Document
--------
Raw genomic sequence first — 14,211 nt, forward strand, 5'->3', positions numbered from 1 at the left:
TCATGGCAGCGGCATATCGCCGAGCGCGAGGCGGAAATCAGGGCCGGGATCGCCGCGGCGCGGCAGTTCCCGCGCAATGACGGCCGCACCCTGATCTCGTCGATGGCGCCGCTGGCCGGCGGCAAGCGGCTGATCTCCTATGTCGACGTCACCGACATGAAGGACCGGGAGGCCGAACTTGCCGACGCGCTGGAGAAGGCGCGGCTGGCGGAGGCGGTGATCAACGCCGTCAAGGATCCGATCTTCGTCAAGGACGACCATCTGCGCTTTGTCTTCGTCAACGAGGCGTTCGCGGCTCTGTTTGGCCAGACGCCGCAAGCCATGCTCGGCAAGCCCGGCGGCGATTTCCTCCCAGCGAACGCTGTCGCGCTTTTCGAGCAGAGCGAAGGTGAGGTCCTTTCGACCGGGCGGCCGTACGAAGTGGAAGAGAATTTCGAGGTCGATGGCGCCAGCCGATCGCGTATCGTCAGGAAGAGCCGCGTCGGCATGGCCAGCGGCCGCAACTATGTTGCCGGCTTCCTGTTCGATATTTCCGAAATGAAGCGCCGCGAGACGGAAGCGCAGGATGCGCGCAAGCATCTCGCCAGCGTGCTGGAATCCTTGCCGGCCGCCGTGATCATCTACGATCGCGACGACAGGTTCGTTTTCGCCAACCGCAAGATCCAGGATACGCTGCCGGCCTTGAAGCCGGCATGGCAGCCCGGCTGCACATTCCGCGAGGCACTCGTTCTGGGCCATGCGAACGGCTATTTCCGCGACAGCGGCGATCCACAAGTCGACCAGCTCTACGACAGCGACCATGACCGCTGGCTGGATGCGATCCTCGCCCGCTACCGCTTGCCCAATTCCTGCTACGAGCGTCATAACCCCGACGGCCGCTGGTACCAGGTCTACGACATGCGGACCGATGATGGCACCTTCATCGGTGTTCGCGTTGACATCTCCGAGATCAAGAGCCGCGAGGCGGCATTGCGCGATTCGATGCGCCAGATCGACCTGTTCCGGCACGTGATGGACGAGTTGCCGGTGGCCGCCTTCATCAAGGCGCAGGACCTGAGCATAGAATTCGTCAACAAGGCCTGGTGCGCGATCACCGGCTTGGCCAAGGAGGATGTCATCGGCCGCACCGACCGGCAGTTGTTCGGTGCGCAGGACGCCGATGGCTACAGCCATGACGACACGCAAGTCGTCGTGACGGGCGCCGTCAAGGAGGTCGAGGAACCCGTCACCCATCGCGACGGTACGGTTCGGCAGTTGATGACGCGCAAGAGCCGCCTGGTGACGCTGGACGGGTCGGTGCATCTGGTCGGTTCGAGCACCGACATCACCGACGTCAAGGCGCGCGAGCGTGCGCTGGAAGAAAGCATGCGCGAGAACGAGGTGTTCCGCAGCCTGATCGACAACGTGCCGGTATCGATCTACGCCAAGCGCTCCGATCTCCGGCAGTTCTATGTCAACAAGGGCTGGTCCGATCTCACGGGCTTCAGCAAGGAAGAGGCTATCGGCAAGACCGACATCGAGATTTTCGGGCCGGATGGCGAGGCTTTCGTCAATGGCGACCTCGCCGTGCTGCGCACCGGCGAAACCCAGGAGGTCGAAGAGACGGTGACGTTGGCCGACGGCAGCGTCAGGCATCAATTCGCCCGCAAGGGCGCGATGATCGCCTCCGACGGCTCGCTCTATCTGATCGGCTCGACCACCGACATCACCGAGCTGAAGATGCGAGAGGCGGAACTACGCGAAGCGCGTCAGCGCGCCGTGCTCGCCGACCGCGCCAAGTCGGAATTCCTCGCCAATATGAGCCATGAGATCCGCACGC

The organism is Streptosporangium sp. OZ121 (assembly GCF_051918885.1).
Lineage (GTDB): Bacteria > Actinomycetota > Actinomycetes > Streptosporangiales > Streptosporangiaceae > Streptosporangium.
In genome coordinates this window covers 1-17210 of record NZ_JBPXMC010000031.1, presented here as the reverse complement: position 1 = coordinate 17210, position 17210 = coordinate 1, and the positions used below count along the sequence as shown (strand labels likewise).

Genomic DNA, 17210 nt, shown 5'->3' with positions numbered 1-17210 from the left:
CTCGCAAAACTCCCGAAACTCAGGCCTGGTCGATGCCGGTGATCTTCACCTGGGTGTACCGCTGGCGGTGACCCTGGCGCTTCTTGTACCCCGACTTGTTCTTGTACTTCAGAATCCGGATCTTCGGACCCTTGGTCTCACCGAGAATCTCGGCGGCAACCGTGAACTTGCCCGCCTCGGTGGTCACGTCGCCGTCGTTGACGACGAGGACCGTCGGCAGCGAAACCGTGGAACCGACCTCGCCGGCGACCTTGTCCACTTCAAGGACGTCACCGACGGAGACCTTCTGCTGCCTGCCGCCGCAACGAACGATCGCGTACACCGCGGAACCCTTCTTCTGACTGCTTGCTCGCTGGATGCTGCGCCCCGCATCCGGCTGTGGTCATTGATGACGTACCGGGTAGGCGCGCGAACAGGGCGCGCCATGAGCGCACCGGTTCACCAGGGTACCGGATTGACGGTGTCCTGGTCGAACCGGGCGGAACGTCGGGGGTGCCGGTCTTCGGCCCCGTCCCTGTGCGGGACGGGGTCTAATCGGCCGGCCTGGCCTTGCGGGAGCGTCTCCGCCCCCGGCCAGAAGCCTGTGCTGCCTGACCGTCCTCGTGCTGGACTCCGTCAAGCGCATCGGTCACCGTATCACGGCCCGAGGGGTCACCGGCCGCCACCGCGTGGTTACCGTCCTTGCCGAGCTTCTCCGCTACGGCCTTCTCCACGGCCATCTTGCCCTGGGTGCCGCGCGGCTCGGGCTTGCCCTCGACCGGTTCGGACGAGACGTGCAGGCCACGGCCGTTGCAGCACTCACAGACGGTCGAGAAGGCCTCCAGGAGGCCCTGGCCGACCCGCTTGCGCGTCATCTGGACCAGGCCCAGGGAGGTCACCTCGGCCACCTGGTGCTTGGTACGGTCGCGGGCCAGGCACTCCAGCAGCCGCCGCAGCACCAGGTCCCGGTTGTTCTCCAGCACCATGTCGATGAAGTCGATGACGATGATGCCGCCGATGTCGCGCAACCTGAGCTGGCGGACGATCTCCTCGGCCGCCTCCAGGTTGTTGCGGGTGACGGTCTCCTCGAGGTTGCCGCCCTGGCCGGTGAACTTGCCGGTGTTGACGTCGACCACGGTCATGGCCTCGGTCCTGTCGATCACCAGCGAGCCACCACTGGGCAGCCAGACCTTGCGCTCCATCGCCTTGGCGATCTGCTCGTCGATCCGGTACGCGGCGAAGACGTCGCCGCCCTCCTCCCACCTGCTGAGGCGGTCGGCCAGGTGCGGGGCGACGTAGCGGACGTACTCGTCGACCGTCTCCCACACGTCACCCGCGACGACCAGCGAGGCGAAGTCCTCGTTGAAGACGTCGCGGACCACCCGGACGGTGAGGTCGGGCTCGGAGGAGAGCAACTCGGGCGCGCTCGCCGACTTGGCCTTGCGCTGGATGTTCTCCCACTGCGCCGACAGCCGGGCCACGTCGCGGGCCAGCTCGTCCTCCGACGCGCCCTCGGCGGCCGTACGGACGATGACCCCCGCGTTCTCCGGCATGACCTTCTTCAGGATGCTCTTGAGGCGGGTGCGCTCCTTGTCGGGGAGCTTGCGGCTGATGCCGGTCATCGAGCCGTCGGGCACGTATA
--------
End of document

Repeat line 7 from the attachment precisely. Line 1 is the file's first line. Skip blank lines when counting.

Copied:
CTCGCAAAACTCCCGAAACTCAGGCCTGGTCGATGCCGGTGATCTTCACCTGGGTGTACCGCTGGCGGTGACCCTGGCGCTTCTTGTACCCCGACTTGTTCTTGTACTTCAGAATCCGGATCTTCGGACCCTTGGTCTCACCGAGAATCTCGGCGGCAACCGTGAACTTGCCCGCCTCGGTGGTCACGTCGCCGTCGTTGACGACGAGGACCGTCGGCAGCGAAACCGTGGAACCGACCTCGCCGGCGACCTTGTCCACTTCAAGGACGTCACCGACGGAGACCTTCTGCTGCCTGCCGCCGCAACGAACGATCGCGTACACCGCGGAACCCTTCTTCTGACTGCTTGCTCGCTGGATGCTGCGCCCCGCATCCGGCTGTGGTCATTGATGACGTACCGGGTAGGCGCGCGAACAGGGCGCGCCATGAGCGCACCGGTTCACCAGGGTACCGGATTGACGGTGTCCTGGTCGAACCGGGCGGAACGTCGGGGGTGCCGGTCTTCGGCCCCGTCCCTGTGCGGGACGGGGTCTAATCGGCCGGCCTGGCCTTGCGGGAGCGTCTCCGCCCCCGGCCAGAAGCCTGTGCTGCCTGACCGTCCTCGTGCTGGACTCCGTCAAGCGCATCGGTCACCGTATCACGGCCCGAGGGGTCACCGGCCGCCACCGCGTGGTTACCGTCCTTGCCGAGCTTCTCCGCTACGGCCTTCTCCACGGCCATCTTGCCCTGGGTGCCGCGCGGCTCGGGCTTGCCCTCGACCGGTTCGGACGAGACGTGCAGGCCACGGCCGTTGCAGCACTCACAGACGGTCGAGAAGGCCTCCAGGAGGCCCTGGCCGACCCGCTTGCGCGTCATCTGGACCAGGCCCAGGGAGGTCACCTCGGCCACCTGGTGCTTGGTACGGTCGCGGGCCAGGCACTCCAGCAGCCGCCGCAGCACCAGGTCCCGGTTGTTCTCCAGCACCATGTCGATGAAGTCGATGACGATGATGCCGCCGATGTCGCGCAACCTGAGCTGGCGGACGATCTCCTCGGCCGCCTCCAGGTTGTTGCGGGTGACGGTCTCCTCGAGGTTGCCGCCCTGGCCGGTGAACTTGCCGGTGTTGACGTCGACCACGGTCATGGCCTCGGTCCTGTCGATCACCAGCGAGCCACCACTGGGCAGCCAGACCTTGCGCTCCATCGCCTTGGCGATCTGCTCGTCGATCCGGTACGCGGCGAAGACGTCGCCGCCCTCCTCCCACCTGCTGAGGCGGTCGGCCAGGTGCGGGGCGACGTAGCGGACGTACTCGTCGACCGTCTCCCACACGTCACCCGCGACGACCAGCGAGGCGAAGTCCTCGTTGAAGACGTCGCGGACCACCCGGACGGTGAGGTCGGGCTCGGAGGAGAGCAACTCGGGCGCGCTCGCCGACTTGGCCTTGCGCTGGATGTTCTCCCACTGCGCCGACAGCCGGGCCACGTCGCGGGCCAGCTCGTCCTCCGACGCGCCCTCGGCGGCCGTACGGACGATGACCCCCGCGTTCTCCGGCATGACCTTCTTCAGGATGCTCTTGAGGCGGGTGCGCTCCTTGTCGGGGAGCTTGCGGCTGATGCCGGTCATCGAGCCGTCGGGCACGTATA